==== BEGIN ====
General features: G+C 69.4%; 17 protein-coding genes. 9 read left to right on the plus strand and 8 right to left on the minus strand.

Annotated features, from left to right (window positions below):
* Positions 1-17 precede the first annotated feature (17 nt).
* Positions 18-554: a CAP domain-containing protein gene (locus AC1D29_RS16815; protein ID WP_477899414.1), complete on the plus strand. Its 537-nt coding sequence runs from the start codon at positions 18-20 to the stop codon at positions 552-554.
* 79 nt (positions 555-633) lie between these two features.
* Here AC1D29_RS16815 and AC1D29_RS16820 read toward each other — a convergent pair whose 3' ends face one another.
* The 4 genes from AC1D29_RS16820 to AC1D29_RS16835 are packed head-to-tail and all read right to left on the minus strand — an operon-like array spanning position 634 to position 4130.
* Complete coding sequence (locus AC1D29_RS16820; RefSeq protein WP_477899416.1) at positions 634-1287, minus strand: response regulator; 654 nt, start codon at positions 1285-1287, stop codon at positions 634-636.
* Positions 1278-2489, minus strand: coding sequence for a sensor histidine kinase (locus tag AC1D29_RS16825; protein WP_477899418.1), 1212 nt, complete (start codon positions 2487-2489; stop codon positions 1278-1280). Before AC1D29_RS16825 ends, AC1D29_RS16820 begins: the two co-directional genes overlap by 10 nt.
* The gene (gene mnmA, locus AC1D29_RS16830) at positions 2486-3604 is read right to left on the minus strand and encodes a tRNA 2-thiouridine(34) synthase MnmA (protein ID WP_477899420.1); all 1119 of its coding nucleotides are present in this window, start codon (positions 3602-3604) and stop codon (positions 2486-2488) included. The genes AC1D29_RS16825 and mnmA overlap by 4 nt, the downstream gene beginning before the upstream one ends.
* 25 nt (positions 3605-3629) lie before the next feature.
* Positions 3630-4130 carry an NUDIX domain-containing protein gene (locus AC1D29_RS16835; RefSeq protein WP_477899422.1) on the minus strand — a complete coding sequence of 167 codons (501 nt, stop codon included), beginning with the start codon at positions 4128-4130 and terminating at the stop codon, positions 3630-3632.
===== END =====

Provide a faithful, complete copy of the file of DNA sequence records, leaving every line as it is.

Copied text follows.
General features: G+C 69.4%; 17 protein-coding genes. 9 read left to right on the plus strand and 8 right to left on the minus strand.

Annotated features, from left to right (window positions below):
* Positions 1-17 precede the first annotated feature (17 nt).
* Positions 18-554: a CAP domain-containing protein gene (locus AC1D29_RS16815; protein ID WP_477899414.1), complete on the plus strand. Its 537-nt coding sequence runs from the start codon at positions 18-20 to the stop codon at positions 552-554.
* 79 nt (positions 555-633) lie between these two features.
* Here AC1D29_RS16815 and AC1D29_RS16820 read toward each other — a convergent pair whose 3' ends face one another.
* The 4 genes from AC1D29_RS16820 to AC1D29_RS16835 are packed head-to-tail and all read right to left on the minus strand — an operon-like array spanning position 634 to position 4130.
* Complete coding sequence (locus AC1D29_RS16820; RefSeq protein WP_477899416.1) at positions 634-1287, minus strand: response regulator; 654 nt, start codon at positions 1285-1287, stop codon at positions 634-636.
* Positions 1278-2489, minus strand: coding sequence for a sensor histidine kinase (locus tag AC1D29_RS16825; protein WP_477899418.1), 1212 nt, complete (start codon positions 2487-2489; stop codon positions 1278-1280). Before AC1D29_RS16825 ends, AC1D29_RS16820 begins: the two co-directional genes overlap by 10 nt.
* The gene (gene mnmA, locus AC1D29_RS16830) at positions 2486-3604 is read right to left on the minus strand and encodes a tRNA 2-thiouridine(34) synthase MnmA (protein ID WP_477899420.1); all 1119 of its coding nucleotides are present in this window, start codon (positions 3602-3604) and stop codon (positions 2486-2488) included. The genes AC1D29_RS16825 and mnmA overlap by 4 nt, the downstream gene beginning before the upstream one ends.
* 25 nt (positions 3605-3629) lie before the next feature.
* Positions 3630-4130 carry an NUDIX domain-containing protein gene (locus AC1D29_RS16835; RefSeq protein WP_477899422.1) on the minus strand — a complete coding sequence of 167 codons (501 nt, stop codon included), beginning with the start codon at positions 4128-4130 and terminating at the stop codon, positions 3630-3632.